Payload (construction)

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The payload (formerly also traffic load ; in the English live load ) refers to the civil engineering a variable or moving exposure to a component, for example as a result of people, lighting equipment, stored materials, machinery or vehicles.

The intensity of the payload is stochastic . In particular, sudden changes at any point in time as well as extremely high values ​​for a short time can occur.

In contrast to the permanent loads , the traffic loads are only taken into account in the static calculation if they have an unfavorable effect on the verification to be carried out .


The calculated values ​​of the evenly distributed payloads are determined according to the division of the usable areas into usage categories . This records long-term loads such as stationary furniture and short-term loads such as stacked goods or unusual concentrations of people, as well as normal machine loads.

Vertical payloads on ceilings, balconies and stairs according to DIN EN 1991-1-1 (12.2010) and DIN EN 1991-1-1 / NA (12.2010) (extract)
category use Examples Surface load
qk ( kN / m ²)
Single load
Qk (kN)
A. A1 Pointed floors Roof space up to 1.8 m clear height 1.0 1.0
A2 Living rooms and lounges Rooms and corridors in residential buildings,
hotel rooms
1.5 1.0
A3 Living rooms and lounges like A2, but without sufficient lateral distribution 2.0 1.0
B. B1 Office space, work space Office space, stables for small cattle 2.0 2.0
B2 Retirement homes, boarding schools 3.0 3.0
T T1 Stairs and landings Category A stairs and landings 3.0 2.0
T2 Category B to E stairs and landings 5.0 2.0
Z Balconies Roof terraces, loggias, balconies 4.0 2.0

Road bridges

Load model 1, DIN technical report 101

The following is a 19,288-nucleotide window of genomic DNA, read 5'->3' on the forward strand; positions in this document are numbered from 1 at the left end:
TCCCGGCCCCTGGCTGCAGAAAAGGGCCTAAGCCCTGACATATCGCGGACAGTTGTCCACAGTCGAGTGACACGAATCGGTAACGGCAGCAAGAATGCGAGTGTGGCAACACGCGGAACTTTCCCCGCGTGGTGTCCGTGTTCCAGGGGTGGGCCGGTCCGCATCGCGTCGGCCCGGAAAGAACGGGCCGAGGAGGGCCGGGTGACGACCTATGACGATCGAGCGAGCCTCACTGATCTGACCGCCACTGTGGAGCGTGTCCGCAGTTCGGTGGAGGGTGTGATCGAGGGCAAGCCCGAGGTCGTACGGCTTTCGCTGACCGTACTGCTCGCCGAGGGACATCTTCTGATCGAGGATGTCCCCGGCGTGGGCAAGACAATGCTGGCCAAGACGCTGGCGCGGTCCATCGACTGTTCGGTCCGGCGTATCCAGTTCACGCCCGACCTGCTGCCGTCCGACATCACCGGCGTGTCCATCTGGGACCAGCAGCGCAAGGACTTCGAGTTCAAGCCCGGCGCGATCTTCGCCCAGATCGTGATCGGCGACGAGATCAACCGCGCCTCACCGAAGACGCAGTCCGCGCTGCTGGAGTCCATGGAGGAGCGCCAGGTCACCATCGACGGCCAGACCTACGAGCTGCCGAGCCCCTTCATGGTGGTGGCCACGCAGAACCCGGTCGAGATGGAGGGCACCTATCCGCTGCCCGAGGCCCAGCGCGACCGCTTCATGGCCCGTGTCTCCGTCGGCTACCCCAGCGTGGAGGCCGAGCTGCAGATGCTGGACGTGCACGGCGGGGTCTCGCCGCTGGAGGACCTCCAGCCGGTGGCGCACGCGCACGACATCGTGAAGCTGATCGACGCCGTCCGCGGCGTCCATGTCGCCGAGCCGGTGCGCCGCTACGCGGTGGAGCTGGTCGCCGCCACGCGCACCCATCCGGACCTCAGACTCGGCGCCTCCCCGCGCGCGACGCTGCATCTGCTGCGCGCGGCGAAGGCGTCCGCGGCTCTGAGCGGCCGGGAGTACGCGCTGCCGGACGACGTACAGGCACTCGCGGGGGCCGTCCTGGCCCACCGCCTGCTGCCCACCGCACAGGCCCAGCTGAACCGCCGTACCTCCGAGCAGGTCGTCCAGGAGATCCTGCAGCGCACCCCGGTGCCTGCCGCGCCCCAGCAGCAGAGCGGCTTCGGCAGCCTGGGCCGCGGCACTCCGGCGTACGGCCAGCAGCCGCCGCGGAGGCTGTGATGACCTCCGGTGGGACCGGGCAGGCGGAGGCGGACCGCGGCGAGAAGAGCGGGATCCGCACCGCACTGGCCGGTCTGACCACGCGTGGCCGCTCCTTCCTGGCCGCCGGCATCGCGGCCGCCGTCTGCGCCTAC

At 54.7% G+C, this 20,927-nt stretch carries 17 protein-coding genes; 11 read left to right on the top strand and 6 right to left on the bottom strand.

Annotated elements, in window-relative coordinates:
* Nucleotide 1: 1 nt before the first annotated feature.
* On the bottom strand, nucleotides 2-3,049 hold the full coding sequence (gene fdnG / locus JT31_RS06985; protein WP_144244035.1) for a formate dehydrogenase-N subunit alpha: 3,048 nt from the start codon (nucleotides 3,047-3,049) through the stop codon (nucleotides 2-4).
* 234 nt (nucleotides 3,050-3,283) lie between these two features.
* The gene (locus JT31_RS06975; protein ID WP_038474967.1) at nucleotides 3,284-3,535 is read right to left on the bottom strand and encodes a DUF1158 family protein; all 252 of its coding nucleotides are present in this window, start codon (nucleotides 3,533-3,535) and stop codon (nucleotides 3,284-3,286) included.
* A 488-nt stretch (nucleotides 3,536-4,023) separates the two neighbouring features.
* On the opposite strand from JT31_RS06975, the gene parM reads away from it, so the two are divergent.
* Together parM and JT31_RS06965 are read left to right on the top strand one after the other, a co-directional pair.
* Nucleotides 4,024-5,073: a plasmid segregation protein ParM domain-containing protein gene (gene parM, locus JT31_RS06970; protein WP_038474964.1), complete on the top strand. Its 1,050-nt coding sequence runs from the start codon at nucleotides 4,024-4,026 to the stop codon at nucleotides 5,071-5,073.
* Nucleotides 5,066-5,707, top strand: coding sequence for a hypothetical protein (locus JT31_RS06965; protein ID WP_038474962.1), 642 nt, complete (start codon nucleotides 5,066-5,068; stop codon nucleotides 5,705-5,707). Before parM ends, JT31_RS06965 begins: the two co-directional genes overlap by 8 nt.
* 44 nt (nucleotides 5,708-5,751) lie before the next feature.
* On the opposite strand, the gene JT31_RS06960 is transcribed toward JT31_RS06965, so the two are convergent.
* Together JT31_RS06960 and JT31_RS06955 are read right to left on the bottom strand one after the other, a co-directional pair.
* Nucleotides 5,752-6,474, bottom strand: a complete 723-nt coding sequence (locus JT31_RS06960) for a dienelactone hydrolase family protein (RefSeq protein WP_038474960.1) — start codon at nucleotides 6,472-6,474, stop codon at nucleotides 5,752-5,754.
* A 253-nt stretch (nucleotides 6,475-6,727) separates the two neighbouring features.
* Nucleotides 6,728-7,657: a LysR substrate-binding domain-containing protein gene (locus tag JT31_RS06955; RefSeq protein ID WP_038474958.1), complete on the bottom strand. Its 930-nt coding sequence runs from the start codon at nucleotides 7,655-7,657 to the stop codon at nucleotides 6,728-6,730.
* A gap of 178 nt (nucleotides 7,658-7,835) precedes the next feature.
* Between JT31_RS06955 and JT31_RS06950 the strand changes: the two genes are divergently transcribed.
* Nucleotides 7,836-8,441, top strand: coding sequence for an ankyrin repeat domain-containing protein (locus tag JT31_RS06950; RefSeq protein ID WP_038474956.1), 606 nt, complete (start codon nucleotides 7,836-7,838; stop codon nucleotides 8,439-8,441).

The assumed payloads on road bridges are represented by load models . The most important load model 1 consists of double-axle loads (TS load) and evenly distributed area loads (UDL load) for the effects of heavy goods vehicles and passenger cars . The modeling and calibration was carried out through statistical evaluations of the traffic on selected roads and associated traffic load simulations.

Until 2003, the road and path bridges were divided into bridge classes according to the then valid DIN 1072 depending on the load capacity. The highest bridge class was 60/30, i.e. H. In addition to evenly distributed area loads, a heavy-duty truck with a total load of 60 t (SLW 60) was to be placed on the main lane and a total load of 30 t in the adjacent lane.

In Germany, additional load models result from the military load class for which the bridge is to be designed when specified by the client.

Weights of the military load classes for bridges according to Stanag 2021 (excerpt)
class Caterpillars Wheeled vehicles
40 36.3 t 42.6 t
50 45.4 t 52.6 t
80 72.6 t 83.5 t
100 90.7 t 104.3 t
120 108.9 t 125.2 t

Pedestrian bridges

For pedestrian and cycle path bridges, according to DIN Technical Report 101, a surface load of 5 kN / m² is to be assumed as the payload. This can be reduced for spans of more than 10 m depending on the span. The lower limit for spans greater than 210 m is a payload of 2.5 kN / m².

Railway bridges

Load model 71, DIN technical report 101

For normal-gauge rail traffic in Germany, the load model 71 is to be used on routes with normal traffic, which is identical to the load model UIC 71. This corresponds to the meter loads of route class D4.

Additional load models must be observed for routes with heavy traffic. Such load models for the determination of the relevant forces to bring in the most unfavorable load position, which for itself. B. can be determined with the help of influence lines .